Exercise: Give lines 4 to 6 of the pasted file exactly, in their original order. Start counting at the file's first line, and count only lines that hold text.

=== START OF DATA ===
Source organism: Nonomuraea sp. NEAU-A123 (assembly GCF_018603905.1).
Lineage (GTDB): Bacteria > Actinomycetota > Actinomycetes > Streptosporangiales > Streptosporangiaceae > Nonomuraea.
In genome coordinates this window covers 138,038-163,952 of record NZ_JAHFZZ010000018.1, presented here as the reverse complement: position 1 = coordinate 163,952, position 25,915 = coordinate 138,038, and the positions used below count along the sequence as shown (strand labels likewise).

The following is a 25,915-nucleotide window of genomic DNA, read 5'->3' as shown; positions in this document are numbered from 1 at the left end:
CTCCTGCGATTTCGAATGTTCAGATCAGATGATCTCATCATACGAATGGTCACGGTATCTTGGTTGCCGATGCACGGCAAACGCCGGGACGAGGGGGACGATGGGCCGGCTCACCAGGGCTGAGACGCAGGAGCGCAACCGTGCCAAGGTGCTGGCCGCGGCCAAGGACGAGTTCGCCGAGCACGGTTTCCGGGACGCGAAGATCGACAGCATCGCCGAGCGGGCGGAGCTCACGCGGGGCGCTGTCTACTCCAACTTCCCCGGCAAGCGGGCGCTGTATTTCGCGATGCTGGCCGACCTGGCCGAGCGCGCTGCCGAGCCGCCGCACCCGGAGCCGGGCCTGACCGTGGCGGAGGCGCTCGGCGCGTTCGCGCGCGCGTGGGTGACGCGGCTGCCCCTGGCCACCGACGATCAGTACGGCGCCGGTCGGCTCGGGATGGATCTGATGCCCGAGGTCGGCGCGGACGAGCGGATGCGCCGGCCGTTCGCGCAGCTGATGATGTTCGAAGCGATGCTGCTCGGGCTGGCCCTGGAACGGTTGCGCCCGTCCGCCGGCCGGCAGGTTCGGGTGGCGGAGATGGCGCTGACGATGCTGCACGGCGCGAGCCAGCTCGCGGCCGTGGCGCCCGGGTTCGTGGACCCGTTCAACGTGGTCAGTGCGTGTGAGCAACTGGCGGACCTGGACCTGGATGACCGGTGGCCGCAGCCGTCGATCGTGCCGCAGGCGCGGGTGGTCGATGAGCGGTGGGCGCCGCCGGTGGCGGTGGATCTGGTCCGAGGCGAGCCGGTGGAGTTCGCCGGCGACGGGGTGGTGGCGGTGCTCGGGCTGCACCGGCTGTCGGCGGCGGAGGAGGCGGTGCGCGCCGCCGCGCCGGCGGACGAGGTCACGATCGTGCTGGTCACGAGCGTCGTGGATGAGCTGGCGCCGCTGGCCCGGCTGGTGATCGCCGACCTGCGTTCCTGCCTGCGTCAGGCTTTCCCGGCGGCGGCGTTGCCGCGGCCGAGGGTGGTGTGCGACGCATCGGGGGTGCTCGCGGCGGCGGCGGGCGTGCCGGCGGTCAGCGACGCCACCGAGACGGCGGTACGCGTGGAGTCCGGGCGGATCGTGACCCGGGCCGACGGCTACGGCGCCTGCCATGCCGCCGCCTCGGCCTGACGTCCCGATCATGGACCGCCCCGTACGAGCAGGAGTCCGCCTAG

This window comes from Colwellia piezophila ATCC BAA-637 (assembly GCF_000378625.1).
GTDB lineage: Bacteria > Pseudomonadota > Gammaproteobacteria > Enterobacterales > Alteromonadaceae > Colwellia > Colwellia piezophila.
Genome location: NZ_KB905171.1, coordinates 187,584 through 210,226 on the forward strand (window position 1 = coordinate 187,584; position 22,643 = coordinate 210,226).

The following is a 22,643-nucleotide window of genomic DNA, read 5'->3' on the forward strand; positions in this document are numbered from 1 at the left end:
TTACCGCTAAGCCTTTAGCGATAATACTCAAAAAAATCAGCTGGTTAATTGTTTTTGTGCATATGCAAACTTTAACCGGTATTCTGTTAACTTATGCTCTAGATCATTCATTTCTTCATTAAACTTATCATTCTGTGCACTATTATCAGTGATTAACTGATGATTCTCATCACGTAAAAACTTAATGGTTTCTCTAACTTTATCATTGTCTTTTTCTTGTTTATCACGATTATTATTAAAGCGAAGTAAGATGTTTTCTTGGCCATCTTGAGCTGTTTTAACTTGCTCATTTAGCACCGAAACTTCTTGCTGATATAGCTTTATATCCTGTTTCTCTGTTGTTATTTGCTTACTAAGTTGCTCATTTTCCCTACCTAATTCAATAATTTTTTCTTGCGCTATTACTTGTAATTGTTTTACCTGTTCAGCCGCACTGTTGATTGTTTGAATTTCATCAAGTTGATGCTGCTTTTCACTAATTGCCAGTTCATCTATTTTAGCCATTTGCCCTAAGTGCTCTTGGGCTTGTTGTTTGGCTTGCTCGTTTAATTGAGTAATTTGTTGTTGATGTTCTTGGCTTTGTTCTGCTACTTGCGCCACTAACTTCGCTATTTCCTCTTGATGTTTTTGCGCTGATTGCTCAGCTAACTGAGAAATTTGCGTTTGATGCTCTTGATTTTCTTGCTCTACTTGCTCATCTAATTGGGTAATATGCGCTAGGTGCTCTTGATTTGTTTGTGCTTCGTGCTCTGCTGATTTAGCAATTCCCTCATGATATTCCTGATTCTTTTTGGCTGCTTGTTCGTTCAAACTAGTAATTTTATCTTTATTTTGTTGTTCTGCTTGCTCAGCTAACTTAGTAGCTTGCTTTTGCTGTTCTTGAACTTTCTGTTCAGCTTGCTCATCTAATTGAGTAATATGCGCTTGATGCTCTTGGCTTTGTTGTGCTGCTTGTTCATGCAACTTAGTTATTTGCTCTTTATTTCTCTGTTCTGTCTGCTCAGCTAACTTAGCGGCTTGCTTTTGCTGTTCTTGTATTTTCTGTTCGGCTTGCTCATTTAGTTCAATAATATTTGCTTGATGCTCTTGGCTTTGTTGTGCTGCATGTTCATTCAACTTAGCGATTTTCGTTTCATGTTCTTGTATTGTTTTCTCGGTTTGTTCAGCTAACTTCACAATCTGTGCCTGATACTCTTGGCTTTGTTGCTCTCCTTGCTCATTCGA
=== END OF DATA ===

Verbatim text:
The following is a 25,915-nucleotide window of genomic DNA, read 5'->3' as shown; positions in this document are numbered from 1 at the left end:
CTCCTGCGATTTCGAATGTTCAGATCAGATGATCTCATCATACGAATGGTCACGGTATCTTGGTTGCCGATGCACGGCAAACGCCGGGACGAGGGGGACGATGGGCCGGCTCACCAGGGCTGAGACGCAGGAGCGCAACCGTGCCAAGGTGCTGGCCGCGGCCAAGGACGAGTTCGCCGAGCACGGTTTCCGGGACGCGAAGATCGACAGCATCGCCGAGCGGGCGGAGCTCACGCGGGGCGCTGTCTACTCCAACTTCCCCGGCAAGCGGGCGCTGTATTTCGCGATGCTGGCCGACCTGGCCGAGCGCGCTGCCGAGCCGCCGCACCCGGAGCCGGGCCTGACCGTGGCGGAGGCGCTCGGCGCGTTCGCGCGCGCGTGGGTGACGCGGCTGCCCCTGGCCACCGACGATCAGTACGGCGCCGGTCGGCTCGGGATGGATCTGATGCCCGAGGTCGGCGCGGACGAGCGGATGCGCCGGCCGTTCGCGCAGCTGATGATGTTCGAAGCGATGCTGCTCGGGCTGGCCCTGGAACGGTTGCGCCCGTCCGCCGGCCGGCAGGTTCGGGTGGCGGAGATGGCGCTGACGATGCTGCACGGCGCGAGCCAGCTCGCGGCCGTGGCGCCCGGGTTCGTGGACCCGTTCAACGTGGTCAGTGCGTGTGAGCAACTGGCGGACCTGGACCTGGATGACCGGTGGCCGCAGCCGTCGATCGTGCCGCAGGCGCGGGTGGTCGATGAGCGGTGGGCGCCGCCGGTGGCGGTGGATCTGGTCCGAGGCGAGCCGGTGGAGTTCGCCGGCGACGGGGTGGTGGCGGTGCTCGGGCTGCACCGGCTGTCGGCGGCGGAGGAGGCGGTGCGCGCCGCCGCGCCGGCGGACGAGGTCACGATCGTGCTGGTCACGAGCGTCGTGGATGAGCTGGCGCCGCTGGCCCGGCTGGTGATCGCCGACCTGCGTTCCTGCCTGCGTCAGGCTTTCCCGGCGGCGGCGTTGCCGCGGCCGAGGGTGGTGTGCGACGCATCGGGGGTGCTCGCGGCGGCGGCGGGCGTGCCGGCGGTCAGCGACGCCACCGAGACGGCGGTACGCGTGGAGTCCGGGCGGATCGTGACCCGGGCCGACGGCTACGGCGCCTGCCATGCCGCCGCCTCGGCCTGACGTCCCGATCATGGACCGCCCCGTACGAGCAGGAGTCCGCCTAG

This window comes from Colwellia piezophila ATCC BAA-637 (assembly GCF_000378625.1).